A good example of this is the “ß” character in German. The german alphabet has an extra character when compared to the standard english alphabet, “ß”, which sounds almost identical to a “ss”. As a human, watching a computer interact with this can lead to some confusing results:

"ß"
>>> "ß"  # Looks correct

"ß" == "ss"
>>> False  # Well, obviously

"ß".lower()
>>> "ß"  # Yup, with you so far...

"ß".upper()
>>> "SS"  # lolwhut?!

(The same happens in both NodeJS and Ruby)

The final example doesn't really make sense, until you think about it. “ß” is almost equivalent to “ss”, therefore making it lower case would result in the same thing. However, there is no upper-case version of “ß”, meaning to deal with locales properly, it's converted into “SS”, the upper-case version of “ss”. However, “ss” isn't actually equal to “ß”, whether as part of another string or otherwise.

Databases

Databases do a very similar thing. PostgreSQL, my database engine of choice, compares strings byte-for-byte when querying based on strings, locale-aware or not. However, when querying in a case-insensitive manner, it uses locale-aware matching, meaning “ß” is equal to “ss”.

SQLite doesn't do locales in quite the same way. Try the above with SQLite, and you'll find “ß” and “ss” are in fact different, even when querying in a case-insensitive manner.

Don't trust user input

One of the greatest security lessons you'll ever be taught is “Assume everyone's out to get you”. Nothing is safe, every request could be that request, and everyone has malicious intent. In this case, do as little with the raw user-provided details as you can.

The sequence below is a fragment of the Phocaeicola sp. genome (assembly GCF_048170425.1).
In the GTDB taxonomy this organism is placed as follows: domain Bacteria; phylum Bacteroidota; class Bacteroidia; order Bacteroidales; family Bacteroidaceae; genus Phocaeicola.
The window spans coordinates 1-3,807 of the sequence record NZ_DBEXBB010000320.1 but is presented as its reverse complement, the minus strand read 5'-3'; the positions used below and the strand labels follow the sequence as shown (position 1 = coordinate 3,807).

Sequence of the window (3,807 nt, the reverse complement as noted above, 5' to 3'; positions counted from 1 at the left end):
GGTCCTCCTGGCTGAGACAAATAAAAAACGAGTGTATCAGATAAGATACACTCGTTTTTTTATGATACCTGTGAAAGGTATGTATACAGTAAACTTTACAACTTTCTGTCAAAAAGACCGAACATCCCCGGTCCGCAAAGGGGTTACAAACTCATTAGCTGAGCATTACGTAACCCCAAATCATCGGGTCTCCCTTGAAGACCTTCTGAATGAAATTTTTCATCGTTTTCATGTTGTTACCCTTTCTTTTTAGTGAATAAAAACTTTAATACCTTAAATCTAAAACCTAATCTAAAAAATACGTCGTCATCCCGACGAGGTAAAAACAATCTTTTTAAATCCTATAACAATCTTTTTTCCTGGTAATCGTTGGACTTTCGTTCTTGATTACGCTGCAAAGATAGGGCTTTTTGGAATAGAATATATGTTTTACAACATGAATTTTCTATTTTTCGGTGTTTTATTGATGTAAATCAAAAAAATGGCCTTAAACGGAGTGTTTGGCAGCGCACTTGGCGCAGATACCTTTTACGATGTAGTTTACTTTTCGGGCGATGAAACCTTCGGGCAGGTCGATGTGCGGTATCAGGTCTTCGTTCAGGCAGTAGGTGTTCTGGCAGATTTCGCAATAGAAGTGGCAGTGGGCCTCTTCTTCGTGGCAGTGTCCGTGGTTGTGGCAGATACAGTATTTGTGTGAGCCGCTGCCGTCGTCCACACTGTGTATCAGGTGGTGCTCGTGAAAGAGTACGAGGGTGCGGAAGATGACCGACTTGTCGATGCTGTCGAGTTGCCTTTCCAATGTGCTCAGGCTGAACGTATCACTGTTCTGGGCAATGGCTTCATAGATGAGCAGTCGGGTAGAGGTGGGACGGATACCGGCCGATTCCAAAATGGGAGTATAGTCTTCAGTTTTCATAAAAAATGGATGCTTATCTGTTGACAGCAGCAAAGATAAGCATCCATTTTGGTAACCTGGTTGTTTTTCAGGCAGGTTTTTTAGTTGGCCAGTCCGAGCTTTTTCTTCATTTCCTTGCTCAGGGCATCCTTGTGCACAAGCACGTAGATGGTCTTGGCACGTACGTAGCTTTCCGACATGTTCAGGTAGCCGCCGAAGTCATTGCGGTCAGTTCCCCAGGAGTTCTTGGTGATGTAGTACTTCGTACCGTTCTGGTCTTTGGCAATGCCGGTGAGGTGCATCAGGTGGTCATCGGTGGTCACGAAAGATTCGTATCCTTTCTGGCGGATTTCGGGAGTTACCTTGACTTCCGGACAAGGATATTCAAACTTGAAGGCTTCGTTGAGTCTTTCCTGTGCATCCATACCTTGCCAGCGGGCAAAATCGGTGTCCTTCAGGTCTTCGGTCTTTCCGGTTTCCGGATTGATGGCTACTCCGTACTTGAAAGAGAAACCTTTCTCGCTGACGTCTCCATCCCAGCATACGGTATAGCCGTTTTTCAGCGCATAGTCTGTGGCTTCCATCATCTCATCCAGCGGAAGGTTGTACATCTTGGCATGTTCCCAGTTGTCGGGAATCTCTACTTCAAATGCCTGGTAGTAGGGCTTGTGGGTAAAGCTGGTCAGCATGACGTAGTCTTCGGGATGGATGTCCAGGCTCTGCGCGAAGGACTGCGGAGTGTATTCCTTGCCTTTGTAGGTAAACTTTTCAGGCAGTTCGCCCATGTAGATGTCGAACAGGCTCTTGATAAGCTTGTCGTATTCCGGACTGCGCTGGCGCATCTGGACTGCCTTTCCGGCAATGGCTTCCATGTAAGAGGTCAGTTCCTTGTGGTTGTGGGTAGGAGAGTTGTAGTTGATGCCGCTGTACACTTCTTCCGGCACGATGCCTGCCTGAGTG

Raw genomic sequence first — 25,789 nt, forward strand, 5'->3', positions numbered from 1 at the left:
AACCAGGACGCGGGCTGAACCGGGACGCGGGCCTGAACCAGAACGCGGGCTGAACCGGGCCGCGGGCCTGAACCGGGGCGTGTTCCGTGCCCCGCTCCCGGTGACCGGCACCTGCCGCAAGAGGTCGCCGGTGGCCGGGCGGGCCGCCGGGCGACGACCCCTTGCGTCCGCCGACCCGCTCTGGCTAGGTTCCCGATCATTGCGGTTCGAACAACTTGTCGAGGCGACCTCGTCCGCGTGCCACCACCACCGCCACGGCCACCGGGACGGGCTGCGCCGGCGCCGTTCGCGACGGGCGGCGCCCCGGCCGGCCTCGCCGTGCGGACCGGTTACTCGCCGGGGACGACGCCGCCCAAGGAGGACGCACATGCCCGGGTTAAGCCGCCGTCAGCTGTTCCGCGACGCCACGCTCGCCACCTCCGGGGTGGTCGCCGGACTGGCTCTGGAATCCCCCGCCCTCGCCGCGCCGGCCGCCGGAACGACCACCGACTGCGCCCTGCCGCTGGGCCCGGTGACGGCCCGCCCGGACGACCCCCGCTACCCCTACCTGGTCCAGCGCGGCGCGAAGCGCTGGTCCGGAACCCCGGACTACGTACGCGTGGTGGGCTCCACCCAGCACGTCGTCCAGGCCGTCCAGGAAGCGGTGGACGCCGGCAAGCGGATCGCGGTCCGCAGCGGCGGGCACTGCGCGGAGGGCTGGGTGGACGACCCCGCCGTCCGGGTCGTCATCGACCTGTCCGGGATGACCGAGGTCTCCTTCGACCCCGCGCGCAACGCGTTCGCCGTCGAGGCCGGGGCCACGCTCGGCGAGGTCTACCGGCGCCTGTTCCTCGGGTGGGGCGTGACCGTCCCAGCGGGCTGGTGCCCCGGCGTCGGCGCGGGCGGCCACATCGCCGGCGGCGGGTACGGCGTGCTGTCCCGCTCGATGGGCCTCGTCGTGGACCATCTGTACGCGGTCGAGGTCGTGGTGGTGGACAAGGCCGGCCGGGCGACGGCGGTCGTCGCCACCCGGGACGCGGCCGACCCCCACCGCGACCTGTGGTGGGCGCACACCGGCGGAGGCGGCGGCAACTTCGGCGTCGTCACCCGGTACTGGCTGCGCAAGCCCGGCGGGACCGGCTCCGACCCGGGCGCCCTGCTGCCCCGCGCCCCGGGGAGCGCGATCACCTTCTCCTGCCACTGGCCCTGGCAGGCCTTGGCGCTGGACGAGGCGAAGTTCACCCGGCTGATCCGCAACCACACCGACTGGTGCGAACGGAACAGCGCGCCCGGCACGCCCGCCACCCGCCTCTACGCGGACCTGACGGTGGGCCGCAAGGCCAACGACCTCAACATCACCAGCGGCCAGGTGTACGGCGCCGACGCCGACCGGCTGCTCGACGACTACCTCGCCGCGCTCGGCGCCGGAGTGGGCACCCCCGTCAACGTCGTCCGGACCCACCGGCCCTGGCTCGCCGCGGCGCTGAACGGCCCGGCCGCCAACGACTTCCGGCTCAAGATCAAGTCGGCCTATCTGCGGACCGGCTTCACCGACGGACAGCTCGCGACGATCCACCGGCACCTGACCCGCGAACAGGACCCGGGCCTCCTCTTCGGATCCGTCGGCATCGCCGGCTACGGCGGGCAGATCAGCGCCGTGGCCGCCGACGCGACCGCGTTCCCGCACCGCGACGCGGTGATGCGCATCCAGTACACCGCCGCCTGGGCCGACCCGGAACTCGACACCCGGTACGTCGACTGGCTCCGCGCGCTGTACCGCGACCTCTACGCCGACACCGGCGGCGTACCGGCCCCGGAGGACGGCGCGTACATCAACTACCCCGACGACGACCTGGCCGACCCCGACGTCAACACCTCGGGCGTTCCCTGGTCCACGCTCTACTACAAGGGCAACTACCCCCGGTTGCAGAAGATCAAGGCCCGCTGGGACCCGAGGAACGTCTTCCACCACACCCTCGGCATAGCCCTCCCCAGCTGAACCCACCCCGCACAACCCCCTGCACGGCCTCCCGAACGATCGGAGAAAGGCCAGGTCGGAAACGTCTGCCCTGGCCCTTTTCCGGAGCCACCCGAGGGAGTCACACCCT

Django's password reset request flow work like:

  1. User sends their email address to Django
  2. Django validates what they sent looks like an email address
  3. Django fetches users who's email matches what's provided, in a case-insensitive manner
  4. Django filters out users who don't have usable passwords
  5. For each of those users, Django sends them an email containing a tokenized URL which can be used to reset their password
  6. The user is informed “If a user with this email exists, we've sent them a password reset link”

Now, nothing in this flow is necessarily insecure, or necessarily secure. The proof is in the detail. In this case, the cause of the issue lies in step 5.

Once Django pulls users out of the database, and validates they have usable passwords, an email is crafted in memory for that users email. Importantly, said email address isn't the one from the database row, it's the one from the users request. But as we jsut learnt, a case-insensitive query can yield results which aren't exactly identical to the search term, meaning in malicious cases, they'll be different.

Email addresses, and domain names for that matter, are widely accepted as being case insensitive. ME@GOOGLE.COM and me@google.com will probably end up in the same place, just as browsing to GOOGLE.COM will probably lead you to that data collector search engine you know and love.

The issue here lies in the fact that the 2 don't work in exactly the same way. PostgreSQL, and many other locale-aware storages consider the locale when comparing case-insensitive. DNS on the other hand, converts domains to punycode before resolving, at which point the character becomes ‘just another character’.

For example, the GitHub attack used the Turkish dotless i “ı”. “GıtHub” isn't the same as “GitHub” to us, nor is it to DNS, where it becomes the punycode gthub-2ub, but as far as case-insensitive locale-correctness is concerned, they're the same, or at least the same enough.